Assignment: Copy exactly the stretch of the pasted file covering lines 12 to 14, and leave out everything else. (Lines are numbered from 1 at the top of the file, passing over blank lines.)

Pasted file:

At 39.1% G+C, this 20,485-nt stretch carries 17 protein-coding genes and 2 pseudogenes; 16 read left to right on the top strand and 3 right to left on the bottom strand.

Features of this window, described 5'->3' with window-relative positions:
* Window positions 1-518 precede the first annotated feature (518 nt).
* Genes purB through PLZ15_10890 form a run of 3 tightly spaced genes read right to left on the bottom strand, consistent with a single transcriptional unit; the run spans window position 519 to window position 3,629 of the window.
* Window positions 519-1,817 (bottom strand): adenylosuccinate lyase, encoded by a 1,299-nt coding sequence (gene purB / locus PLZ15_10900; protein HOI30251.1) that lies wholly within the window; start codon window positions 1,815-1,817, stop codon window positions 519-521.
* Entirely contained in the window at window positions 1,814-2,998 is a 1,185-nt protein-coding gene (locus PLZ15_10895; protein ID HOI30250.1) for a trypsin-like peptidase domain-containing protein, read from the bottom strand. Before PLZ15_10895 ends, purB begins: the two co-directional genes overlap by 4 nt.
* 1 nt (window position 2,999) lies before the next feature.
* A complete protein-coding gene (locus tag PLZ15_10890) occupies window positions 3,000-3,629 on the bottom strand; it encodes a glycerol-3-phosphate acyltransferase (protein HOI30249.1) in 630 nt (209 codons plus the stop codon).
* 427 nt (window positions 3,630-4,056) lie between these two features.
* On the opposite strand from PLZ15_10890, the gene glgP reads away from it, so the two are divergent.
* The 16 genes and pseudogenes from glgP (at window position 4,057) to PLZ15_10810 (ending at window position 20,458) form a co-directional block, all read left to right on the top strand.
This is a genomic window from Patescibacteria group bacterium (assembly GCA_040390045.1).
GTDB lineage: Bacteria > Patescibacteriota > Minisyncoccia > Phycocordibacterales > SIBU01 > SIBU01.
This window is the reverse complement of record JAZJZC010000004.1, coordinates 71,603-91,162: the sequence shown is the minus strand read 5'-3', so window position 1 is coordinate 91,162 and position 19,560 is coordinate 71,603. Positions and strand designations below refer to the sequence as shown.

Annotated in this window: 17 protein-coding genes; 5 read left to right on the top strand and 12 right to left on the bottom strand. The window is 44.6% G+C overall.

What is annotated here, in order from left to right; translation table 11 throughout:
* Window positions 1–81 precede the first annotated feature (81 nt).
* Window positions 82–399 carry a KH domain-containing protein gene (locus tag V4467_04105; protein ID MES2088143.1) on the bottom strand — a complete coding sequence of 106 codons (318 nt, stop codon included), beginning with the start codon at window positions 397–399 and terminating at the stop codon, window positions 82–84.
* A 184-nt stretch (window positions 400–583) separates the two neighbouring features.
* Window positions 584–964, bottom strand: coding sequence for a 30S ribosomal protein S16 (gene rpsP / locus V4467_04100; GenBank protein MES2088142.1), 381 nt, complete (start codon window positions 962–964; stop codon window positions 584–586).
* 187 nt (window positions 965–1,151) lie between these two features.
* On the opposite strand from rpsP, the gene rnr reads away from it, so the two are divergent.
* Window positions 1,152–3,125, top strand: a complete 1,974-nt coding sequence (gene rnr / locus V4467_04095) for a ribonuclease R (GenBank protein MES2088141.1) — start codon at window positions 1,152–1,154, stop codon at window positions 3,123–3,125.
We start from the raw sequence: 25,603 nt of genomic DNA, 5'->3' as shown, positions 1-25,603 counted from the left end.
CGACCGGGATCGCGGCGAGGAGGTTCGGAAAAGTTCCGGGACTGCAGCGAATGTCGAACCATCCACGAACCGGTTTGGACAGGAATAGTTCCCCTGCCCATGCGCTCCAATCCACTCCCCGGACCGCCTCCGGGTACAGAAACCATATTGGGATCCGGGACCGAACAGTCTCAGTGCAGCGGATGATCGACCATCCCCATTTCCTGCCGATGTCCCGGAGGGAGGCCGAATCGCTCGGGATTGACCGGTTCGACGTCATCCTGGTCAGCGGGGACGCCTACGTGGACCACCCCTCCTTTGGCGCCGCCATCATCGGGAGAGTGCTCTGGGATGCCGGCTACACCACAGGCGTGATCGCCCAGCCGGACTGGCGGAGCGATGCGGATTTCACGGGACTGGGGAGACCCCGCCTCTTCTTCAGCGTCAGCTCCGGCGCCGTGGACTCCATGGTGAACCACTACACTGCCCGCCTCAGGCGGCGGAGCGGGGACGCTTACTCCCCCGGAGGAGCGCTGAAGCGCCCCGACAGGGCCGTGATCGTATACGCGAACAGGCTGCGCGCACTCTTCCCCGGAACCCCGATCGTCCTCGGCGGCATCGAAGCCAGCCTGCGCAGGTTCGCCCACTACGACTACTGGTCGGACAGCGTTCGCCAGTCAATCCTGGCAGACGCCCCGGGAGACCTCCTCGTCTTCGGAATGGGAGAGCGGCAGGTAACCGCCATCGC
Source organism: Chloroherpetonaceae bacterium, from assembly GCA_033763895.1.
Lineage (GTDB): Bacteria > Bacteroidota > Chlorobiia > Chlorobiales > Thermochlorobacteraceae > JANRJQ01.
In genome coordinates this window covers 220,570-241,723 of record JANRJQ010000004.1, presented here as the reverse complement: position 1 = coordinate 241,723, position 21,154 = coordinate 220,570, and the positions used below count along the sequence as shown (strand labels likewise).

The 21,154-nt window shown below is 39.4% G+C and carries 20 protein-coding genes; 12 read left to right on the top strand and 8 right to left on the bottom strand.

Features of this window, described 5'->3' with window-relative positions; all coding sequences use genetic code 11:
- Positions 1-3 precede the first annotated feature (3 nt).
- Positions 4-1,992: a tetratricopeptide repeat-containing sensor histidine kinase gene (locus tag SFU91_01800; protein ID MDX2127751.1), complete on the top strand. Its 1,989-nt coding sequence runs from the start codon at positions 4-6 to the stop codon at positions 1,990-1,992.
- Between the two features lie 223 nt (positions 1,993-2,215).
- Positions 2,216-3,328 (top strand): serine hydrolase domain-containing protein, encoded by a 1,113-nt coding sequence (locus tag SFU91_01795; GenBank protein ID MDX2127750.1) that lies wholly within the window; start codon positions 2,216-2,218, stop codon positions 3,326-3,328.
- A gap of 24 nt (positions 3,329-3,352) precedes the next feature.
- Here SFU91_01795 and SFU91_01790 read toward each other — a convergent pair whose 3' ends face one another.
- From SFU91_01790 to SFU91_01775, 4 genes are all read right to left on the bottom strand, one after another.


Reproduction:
This is a genomic window from Patescibacteria group bacterium (assembly GCA_040390045.1).
GTDB lineage: Bacteria > Patescibacteriota > Minisyncoccia > Phycocordibacterales > SIBU01 > SIBU01.
This window is the reverse complement of record JAZJZC010000004.1, coordinates 71,603-91,162: the sequence shown is the minus strand read 5'-3', so window position 1 is coordinate 91,162 and position 19,560 is coordinate 71,603. Positions and strand designations below refer to the sequence as shown.